1. Valerie

      I know that everyone loves their dogs. I love dogs too! I am a pet sitter that picks up and spends the night with your animal. I do not want to stay on a beach with dogs. I am on vacation. I have been a pet sitter for going on 4 years. and have watched every kind of dog and birds and cats. Most of the neighborhoods I pet sit in are very nice. Like Bloomfield Hills Michigan very high end. From California to Michigan owners do not pick up. More owners don’t than do. There is no way to police dog poop. If you have 200 people with dogs on the beach that is 200 piles of poop. Even if 5% don’t pick up that is allot. On Longboat in the morning I walk and take a bag. I pick up dirty diapers, cigarette butts, beer cans, you name it and this is just from Floridians after a weekend. You can only imagine letting dogs into the mix. You mentioned rules well the rule on longboat is NO Dog and people still try to bring their dogs. If they can’t follow that rule why would they follow the leasch or pick up rule?

  4. David Macrae

    I live on Casey Key which is dog friendly with leashed dogs required. There are no problems other then transient travelers who do not seem to pick up their dog waste. The locals do and are very good about it. How about apermit whose proceeds go to the SPCA to license beach use and insure tag owners know the rules. It is too bad dogs pay for human ignorance with simple pick up rules. As to the Turtles and Birds we have one of the best turtle beaches and the dogs dont go neear the nests. Leases also keep them from the Birds. Make it simple with Leash rules and pick up rules and everyone wins. The SPCA could use the funds as well.

  5. AMI

    Just watch the news and you’ll see stories of children attacked by pit bulls. Do you want that on the beaches? Children running around alongside excitable dogs with vice-like jaws? And people always have to go one step further. Allow dogs on leashes on the beaches, and there will always be someone who thinks their dog doesn’t need to be on a leash. I’ve seen it on other beaches. My fingers are crossed that we don’t allow dogs on our beaches.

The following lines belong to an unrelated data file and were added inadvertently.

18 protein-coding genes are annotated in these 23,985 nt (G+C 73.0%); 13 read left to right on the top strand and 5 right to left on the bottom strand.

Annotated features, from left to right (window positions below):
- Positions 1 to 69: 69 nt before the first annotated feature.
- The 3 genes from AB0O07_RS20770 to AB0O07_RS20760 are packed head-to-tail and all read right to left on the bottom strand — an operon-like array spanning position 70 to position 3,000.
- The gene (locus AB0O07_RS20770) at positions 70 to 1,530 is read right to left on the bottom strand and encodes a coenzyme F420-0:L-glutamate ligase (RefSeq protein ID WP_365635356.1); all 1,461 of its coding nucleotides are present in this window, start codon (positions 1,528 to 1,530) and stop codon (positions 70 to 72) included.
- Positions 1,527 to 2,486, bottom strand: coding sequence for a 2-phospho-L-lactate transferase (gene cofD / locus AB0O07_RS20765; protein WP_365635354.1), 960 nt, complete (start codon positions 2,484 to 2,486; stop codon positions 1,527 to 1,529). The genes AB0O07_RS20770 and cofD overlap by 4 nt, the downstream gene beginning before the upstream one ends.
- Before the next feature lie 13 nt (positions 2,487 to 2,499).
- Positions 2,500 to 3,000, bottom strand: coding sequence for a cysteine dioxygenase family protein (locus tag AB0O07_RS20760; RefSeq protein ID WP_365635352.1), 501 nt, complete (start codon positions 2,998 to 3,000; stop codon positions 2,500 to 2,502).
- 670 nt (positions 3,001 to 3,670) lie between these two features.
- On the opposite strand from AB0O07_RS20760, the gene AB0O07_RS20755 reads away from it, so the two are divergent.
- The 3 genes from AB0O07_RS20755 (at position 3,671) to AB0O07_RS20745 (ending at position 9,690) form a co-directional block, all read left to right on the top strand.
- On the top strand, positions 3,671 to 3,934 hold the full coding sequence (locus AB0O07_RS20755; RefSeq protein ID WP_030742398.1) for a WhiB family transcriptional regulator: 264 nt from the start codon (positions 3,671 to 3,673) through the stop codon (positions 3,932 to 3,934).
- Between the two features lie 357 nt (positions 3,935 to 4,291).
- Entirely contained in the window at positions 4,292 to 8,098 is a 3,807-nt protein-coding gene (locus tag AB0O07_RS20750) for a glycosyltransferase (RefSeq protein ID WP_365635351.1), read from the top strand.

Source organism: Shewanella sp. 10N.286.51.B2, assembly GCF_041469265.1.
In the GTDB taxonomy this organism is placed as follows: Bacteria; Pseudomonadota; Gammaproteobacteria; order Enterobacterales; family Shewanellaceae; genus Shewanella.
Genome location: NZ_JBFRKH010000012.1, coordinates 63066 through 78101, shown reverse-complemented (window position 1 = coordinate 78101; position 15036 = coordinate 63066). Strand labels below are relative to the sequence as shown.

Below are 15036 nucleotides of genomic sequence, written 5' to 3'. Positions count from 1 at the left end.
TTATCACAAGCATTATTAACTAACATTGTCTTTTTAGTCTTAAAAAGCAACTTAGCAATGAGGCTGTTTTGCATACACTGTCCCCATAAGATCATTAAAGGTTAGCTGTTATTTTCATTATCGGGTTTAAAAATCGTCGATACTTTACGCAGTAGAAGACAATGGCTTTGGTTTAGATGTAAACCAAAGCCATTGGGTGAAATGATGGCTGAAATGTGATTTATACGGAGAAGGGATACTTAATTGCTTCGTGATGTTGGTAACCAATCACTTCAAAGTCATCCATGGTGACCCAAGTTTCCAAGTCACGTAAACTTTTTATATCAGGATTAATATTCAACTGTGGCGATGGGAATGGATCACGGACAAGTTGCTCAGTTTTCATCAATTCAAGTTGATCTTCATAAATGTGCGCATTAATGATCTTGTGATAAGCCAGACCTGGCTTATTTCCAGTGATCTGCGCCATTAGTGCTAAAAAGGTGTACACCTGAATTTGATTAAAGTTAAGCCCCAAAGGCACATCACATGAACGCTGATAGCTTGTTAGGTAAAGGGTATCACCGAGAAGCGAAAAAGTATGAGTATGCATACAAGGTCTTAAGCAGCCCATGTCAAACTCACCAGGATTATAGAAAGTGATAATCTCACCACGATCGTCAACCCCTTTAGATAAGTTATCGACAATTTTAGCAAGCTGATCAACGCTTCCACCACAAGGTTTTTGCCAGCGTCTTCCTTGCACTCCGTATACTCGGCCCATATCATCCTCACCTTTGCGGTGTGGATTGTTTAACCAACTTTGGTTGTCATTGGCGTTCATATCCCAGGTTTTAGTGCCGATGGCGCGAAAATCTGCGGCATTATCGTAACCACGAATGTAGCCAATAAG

1. Jd

      Honestly, to follow up on the comment about puts attacking children. Wow. I bet if Caesar Milans pit was around your child they would be fine. Your obviously a biased person and deaf dumb and blind. You probably believe in the tooth fairy. It’s the owners not the dogs. It it wasn’t for pits you would have the black plague. Someone should ban you from beaches. I bet if u beat your children everyday they would grow up to be violent psychopaths. Why don’t we ban them too?

      1. Carey

        Pit bulls are wonderful pets by the way. Just simple ignorance when people say this about pit bulls. On the subject of dogs on the beach.
        Why not a middle ground. Dogs on leashes. Dogs walk on leashes all over the island now and I don’t have to watch to make sure I don’t step in dog poo. What is the difference. Walk you dog with a baggie just like anywhere else. A few will be disrespectful but not many. We often
        go to clearwater because you can walk your dog on the beach and there is absolutely no problem at all.

  6. Marlane Wurzbach

    We already have a beach where dogs are allowed! — the causeway beach along Manatee Avenue. I suggested that elsewhere and a dog owner was quick to reply she wouldn’t bring her dog there because it’s too dirty. Bingo! If even 10 percent of people don’t pick up after their dogs, that’s too much for the beaches we advertise for being white and pristine. Tourists come for a short time and do not take the time or an interest in our rules. The garbage left for days at the curb of the island rentals proves that. Oh, and if you think most people pick up after their dogs, come take a walk down Key Royale and check out the medians — nicely landscaped gardens that too many use for puppy potties.

  7. Julie West

    I think having a “dog beach” is a wonderful thing and is long overdue. The majority of dog owners are considerate and responsible. They will pick up after their dog. Since Manatee County and the island cities have a leash law, there should be minimal disturbance to the birds and other wildlife. Regarding dog pee, yes, dogs do it. So do birds,turtles, amd other critters, although the consistancy is somewhat different. Ever see a pelican let loose? Big and wet! It chances are pretty good that they hit the beach as they fly over. Should there be an attempt to ban pelicans, too?

    1. su lee

      Dog urine contains antibiotics, pesticides and all the ingredients found in its non-organic food and innoculations. We don’t need that added to the beach sand that we walk barefoot on.

    2. Marsha Bard